A Clearer View

Latest treatment options and news about cataracts, dry eye syndrome and other eye care topics.

How are Cataracts Diagnosed?

by Damion Wasylow 28 January 2018 06:49 AM

optometrist performing testing patient with slit lamp
Cataracts are a common vision problem, particularly among senior citizens. By age 75, approximately half of all Americans have cataracts. Diagnosis by an ophthalmologist or an optometrist is a fairly simple procedure, requiring little more than a verbal review of your symptoms followed by a standard eye exam.

Cataracts generally develop fairly slowly, eventually presenting symptoms, including:

  • Cloudy or blurred vision
  • Double vision
  • Lens discoloration
  • Light sensitivity, glare and halos

These cataract symptoms are enough to inspire most patients to schedule a meeting with an eye doctor. During the appointment, the doctor will take a medical history and perform a series of eye tests, likely including:

Visual Acuity Test

This is the test most people associate with a visit to the eye doctor. You’ll be asked to recite the letters on a chart to evaluate the sharpness and clarity of your vision. Your eyes are tested one at a time to identify signs of impairment.

Slit-Lamp Exam

A slit-lamp provides your eye doctor a magnified view of your lens, iris, cornea and the other structures at the front of your eye. This specialized lamp uses an intense slit of light to show these structures in small sections, making it easier to detect tiny irregularities.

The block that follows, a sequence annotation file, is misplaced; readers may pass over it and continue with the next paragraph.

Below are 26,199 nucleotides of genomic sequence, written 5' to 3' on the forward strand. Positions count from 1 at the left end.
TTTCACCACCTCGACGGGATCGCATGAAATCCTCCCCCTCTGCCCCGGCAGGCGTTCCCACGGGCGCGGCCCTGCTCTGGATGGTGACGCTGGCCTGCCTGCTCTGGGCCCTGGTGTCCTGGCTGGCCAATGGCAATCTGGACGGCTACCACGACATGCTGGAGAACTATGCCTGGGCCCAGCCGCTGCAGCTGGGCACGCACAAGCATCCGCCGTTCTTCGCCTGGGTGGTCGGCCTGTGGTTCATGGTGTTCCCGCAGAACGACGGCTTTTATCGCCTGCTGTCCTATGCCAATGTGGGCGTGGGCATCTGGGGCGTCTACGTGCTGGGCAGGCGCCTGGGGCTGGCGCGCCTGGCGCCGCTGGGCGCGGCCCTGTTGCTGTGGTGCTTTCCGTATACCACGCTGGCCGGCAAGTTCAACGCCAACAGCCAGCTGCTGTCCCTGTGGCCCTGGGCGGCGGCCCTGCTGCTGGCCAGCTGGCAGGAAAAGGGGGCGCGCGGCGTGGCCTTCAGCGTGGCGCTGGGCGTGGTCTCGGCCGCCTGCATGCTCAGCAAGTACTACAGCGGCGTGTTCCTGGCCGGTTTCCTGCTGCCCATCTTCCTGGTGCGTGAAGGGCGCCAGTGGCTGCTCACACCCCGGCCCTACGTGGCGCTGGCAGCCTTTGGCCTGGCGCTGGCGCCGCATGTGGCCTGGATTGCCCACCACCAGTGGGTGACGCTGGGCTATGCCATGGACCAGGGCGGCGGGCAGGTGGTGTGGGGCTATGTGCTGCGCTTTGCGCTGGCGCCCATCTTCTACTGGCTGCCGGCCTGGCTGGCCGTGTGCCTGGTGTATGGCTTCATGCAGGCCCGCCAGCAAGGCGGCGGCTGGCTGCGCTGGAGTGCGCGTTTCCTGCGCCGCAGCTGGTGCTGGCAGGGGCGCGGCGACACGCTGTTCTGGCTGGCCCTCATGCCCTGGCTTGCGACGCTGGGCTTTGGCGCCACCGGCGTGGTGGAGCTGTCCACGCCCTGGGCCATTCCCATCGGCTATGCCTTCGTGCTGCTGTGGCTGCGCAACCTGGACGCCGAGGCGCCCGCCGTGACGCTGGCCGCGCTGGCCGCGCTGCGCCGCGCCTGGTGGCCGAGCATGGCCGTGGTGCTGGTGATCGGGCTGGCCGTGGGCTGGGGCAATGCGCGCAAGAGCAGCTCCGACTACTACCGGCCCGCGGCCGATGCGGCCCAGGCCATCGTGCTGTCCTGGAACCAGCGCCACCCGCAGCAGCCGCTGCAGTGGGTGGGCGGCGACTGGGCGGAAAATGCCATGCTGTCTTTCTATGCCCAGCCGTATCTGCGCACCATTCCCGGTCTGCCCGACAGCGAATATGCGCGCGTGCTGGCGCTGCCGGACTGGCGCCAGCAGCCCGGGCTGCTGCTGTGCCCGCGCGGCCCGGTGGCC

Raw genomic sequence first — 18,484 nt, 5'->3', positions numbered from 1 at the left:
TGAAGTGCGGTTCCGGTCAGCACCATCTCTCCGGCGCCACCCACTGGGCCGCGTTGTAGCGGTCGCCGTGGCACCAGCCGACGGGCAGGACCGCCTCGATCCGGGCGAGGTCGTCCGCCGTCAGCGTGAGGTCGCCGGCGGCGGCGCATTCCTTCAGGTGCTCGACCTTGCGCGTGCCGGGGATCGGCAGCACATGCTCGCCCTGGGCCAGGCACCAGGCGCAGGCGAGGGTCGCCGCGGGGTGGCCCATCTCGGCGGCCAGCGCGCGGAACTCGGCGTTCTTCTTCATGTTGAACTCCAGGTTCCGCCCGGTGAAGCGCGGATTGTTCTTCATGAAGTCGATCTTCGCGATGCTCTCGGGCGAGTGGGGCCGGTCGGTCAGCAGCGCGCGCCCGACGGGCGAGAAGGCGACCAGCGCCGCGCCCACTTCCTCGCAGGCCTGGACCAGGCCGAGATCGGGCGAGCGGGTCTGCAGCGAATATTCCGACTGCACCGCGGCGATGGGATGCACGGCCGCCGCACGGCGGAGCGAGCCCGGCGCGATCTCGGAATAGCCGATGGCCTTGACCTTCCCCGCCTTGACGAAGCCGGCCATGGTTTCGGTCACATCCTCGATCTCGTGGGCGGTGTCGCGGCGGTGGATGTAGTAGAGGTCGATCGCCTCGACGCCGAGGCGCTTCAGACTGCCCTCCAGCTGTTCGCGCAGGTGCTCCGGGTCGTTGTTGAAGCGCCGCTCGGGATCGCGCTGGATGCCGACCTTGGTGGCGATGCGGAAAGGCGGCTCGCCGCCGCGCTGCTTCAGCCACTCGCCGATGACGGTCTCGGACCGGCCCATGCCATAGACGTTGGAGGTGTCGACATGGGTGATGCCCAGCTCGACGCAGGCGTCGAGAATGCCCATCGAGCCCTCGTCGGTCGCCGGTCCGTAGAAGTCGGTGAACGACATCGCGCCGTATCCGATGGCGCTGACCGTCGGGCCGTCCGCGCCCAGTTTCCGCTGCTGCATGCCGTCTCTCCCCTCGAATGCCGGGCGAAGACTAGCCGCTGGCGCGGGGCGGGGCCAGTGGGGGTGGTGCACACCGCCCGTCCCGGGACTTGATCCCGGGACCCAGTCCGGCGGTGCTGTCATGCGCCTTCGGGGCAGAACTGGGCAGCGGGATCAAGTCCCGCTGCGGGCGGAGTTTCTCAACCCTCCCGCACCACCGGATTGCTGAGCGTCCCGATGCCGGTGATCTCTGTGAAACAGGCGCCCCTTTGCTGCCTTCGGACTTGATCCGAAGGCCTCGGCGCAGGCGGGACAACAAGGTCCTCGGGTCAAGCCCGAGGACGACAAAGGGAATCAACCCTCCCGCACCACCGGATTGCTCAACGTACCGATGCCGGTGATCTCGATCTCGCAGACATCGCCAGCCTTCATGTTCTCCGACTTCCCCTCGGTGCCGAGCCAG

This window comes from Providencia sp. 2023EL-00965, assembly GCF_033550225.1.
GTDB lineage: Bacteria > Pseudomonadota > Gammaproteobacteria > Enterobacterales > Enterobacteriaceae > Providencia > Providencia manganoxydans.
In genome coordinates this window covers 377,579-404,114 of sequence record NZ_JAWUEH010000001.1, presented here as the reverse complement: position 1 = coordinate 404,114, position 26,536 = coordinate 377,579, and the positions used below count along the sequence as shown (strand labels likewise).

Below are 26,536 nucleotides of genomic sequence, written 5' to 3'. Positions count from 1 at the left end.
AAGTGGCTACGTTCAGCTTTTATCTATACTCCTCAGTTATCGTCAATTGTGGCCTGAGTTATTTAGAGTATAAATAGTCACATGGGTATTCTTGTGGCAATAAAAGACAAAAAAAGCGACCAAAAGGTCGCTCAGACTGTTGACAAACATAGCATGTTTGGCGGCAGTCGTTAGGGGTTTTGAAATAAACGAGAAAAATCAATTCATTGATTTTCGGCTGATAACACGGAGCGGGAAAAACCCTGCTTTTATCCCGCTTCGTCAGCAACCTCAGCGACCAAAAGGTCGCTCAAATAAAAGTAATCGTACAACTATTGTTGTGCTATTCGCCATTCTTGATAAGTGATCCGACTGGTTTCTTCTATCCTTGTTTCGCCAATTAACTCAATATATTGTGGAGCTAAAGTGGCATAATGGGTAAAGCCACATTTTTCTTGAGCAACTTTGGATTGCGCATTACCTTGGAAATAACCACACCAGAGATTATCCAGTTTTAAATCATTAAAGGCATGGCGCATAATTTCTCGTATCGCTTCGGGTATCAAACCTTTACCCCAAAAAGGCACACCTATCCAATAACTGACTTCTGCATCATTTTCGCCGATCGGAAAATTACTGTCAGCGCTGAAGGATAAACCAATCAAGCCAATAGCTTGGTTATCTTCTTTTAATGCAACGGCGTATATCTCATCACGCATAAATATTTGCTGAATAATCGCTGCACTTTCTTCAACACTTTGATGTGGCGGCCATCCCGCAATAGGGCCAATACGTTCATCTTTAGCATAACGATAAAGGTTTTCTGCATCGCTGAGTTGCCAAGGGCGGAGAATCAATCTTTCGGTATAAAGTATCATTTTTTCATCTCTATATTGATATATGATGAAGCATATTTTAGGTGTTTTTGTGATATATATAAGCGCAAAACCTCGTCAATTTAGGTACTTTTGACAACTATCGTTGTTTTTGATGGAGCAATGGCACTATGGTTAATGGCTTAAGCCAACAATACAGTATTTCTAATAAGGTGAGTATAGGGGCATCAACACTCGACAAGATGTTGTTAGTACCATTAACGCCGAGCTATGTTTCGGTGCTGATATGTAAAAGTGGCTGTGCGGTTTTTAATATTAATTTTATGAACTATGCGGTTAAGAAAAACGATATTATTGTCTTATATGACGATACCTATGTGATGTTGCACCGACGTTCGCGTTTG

Retinal Exam

For the retinal exam, the doctor will use eye drops to dilate (open wide) your pupils. This allows the doctor a better view of the retina in the back of your eye. Using a slit lamp or ophthalmoscope, the physician inspects the retina for signs of cataracts.

If, at the conclusion of this exam, your eye doctor diagnoses you with cataracts, you will move into a discussion of treatment options and timing. If symptoms are not yet interfering with your quality of life, your doctor may suggest holding off for a while.

If it is time for treatment, surgery is your only option. Cataracts cannot be treated with medicine or non-invasive therapy. Surgery is required to remove the affected lens and replace it with an intraocular lens implant.

Many patients today opt for the precision, pain-free results and quick recovery of laser-assisted cataract surgery. North Florida Cataract Specialists and Vision Care ophthalmologist Dr. Gregory Snodgrass was the first local eye physician to use the state-of-the-art LenSx® laser cataract system. He has performed more than 20,000 cataract surgeries and is renowned as a top eye surgeon.

To schedule your cataract evaluation, contact our practice today at 352-373-4300.



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